English-Only Europe? Challenging Language Policy by Robert Phillipson4 October 2007
Considering that I’ve studied quite a bit of European Union history, it surprised me to look back through the reviews I’ve written and find that I haven’t really posted many reviews for the books I’ve read on that subject. Here’s one of them, at least.
English-Only Europe? Challenging Language Policy by Robert Phillipson
It is no secret that over the course of the last century, English has gradually replaced French as the international language of diplomacy and business and even general conversation. One might say that the path to English-language dominance began shortly after the end of World War I, when English and French were used as the official languages of the peace negotiations at Versailles. But with about 20 official languages used in the institutions of the European Union — not to mention the scores of other languages commonly spoken in Europe today — the predominance of the English language has caused no small amount of controversy amongst EU member states. Language is an extremely sensitive subject across the board in Europe, intricately tied to national and regional identities and never far out of the forefront of political and social debate. And while many people in Europe can converse or do business in languages that are not their native tongue, language policy in the European Union is far from cohesive…or even, at times, coherent.
Robert Phillipson is a research professor in the English department of one of Denmark’s largest business schools. His book, English-Only Europe?, examines current EU language policies and makes a fairly convincing argument for the EU to take a more active approach to safeguarding a multilingual Europe into the coming century. The book examines the dangers of leaving general language policy up to individual countries, as well as the problems of merely adopting a laissez-faire attitude toward languages and expecting them to look after themselves. By looking at statistics on language use and language learning both inside and outside the EU, Phillipson considers a wide range of options for creating a more forward-looking set of language policies. Granted, I found some of his ideas a little peculiar — one example being his push for the use of Esperanto as a pivot language in intra-EU communications. Yet most of his suggestions make perfect sense to me: do more to promote and encourage the study of foreign languages and foreign study on all educational levels from pre-primary through post-secondary, look more closely at how non-EU countries manage their language policies (Phillipson mentions Canada and South Africa in this context, as countries worthy of closer study), along with other ideas and suggestions that encourage the learning of another language as a key to better understanding one’s native tongue. And as a native English speaker myself, I am very thankful that Phillipson does not make the critical mistake of completely demonising English, or regarding it as some horrible destructive force that should be feared and shunned in favour of a narrow, insular focus on language defence. The prospect of an ‘English-only Europe’ is not a pleasant one, or one that I would ever like to see come to pass, but the blame cannot be placed solely on the English language and its speakers. A more active and positive approach to the study of other languages has the potential to preserve European multilingualism on all levels — and that multilingualism may very well be one of Europe’s greatest assets in this new, information-driven century.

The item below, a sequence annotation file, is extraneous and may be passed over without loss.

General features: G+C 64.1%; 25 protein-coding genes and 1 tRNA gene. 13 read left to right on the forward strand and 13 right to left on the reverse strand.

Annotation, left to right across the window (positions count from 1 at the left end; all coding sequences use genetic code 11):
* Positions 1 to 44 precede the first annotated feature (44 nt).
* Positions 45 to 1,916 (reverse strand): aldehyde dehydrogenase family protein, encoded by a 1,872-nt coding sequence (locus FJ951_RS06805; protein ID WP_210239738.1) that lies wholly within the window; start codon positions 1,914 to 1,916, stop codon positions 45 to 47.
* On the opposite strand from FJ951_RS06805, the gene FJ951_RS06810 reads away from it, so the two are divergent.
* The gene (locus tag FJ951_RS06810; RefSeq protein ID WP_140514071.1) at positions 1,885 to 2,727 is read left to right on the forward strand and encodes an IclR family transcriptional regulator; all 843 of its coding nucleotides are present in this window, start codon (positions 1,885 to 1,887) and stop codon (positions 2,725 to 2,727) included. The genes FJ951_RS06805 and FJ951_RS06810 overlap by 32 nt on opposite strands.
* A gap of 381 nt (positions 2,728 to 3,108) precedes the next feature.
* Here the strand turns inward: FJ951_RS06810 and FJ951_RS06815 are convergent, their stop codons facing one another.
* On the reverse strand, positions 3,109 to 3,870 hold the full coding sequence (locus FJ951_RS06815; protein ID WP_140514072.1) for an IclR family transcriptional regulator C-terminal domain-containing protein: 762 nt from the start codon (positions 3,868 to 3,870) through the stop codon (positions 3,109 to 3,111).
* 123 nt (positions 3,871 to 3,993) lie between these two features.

Reading about language policy is not, I will admit, the most thrilling or engrossing means of spending one’s time unless it happens to be your particular field of study. (It’s only tangentially related to mine.) Phillipson nonetheless does an excellent job of keeping his study in plain English, as the saying goes, and not going off on unrelated tangents or throwing in anecdotes that add nothing to the discussion. I’ve looked through books that make points similar to his in language that appears to be twice as complicated and ten times as unreadable. On the whole, anyone who might be interested in the politics of language and how these kind of politics affect international cooperation might find English-Only Europe? worth investigating.